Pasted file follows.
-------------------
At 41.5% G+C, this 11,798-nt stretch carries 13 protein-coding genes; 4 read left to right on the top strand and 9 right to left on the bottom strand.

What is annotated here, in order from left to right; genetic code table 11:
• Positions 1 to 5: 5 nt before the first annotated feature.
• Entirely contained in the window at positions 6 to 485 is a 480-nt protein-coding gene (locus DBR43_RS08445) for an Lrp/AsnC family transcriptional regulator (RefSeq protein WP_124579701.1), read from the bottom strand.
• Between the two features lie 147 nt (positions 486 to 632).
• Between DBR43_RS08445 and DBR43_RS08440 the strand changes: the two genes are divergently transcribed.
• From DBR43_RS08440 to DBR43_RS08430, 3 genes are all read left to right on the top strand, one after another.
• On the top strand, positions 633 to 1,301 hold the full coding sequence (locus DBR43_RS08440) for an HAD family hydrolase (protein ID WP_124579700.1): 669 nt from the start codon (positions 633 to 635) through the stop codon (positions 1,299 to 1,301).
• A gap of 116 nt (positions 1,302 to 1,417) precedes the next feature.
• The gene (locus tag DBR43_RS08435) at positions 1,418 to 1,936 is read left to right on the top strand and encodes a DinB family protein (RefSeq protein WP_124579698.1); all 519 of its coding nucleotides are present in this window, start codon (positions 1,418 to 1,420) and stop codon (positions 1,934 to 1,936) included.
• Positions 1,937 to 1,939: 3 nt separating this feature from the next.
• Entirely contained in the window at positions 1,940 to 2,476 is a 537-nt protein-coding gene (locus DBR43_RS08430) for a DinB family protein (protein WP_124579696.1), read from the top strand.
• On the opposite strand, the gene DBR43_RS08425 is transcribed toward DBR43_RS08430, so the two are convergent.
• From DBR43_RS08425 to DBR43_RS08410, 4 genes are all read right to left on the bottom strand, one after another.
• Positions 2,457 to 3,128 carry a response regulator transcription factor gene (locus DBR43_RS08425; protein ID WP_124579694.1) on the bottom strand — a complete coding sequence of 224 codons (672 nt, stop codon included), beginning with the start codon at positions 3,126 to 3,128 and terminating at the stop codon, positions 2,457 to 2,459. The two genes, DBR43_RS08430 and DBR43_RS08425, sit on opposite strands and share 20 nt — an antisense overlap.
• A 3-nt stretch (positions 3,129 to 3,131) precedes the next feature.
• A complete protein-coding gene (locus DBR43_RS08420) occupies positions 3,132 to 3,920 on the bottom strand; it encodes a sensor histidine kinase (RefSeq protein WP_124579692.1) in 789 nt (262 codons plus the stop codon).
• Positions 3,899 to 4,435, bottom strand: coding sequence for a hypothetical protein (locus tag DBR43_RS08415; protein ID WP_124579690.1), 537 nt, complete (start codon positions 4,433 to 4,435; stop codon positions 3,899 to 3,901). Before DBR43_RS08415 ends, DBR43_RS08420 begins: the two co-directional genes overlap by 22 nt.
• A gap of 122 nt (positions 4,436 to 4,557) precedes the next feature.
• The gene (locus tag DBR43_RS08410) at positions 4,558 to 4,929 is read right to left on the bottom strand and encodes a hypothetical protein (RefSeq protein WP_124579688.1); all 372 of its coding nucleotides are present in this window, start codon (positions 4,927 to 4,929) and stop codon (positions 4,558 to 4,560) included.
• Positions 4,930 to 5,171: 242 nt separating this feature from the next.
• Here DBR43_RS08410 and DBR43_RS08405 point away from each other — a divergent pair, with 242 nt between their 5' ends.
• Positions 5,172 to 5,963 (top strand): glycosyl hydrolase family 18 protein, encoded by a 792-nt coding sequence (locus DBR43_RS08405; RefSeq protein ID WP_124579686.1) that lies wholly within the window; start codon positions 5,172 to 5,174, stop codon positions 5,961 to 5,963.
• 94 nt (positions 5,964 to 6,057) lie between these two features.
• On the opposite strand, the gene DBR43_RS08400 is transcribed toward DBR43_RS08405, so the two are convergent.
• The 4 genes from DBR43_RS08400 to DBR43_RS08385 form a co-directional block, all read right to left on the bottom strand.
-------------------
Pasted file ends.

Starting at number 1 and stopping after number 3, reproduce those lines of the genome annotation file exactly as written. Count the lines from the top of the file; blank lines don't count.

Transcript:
At 41.5% G+C, this 11,798-nt stretch carries 13 protein-coding genes; 4 read left to right on the top strand and 9 right to left on the bottom strand.

What is annotated here, in order from left to right; genetic code table 11:
• Positions 1 to 5: 5 nt before the first annotated feature.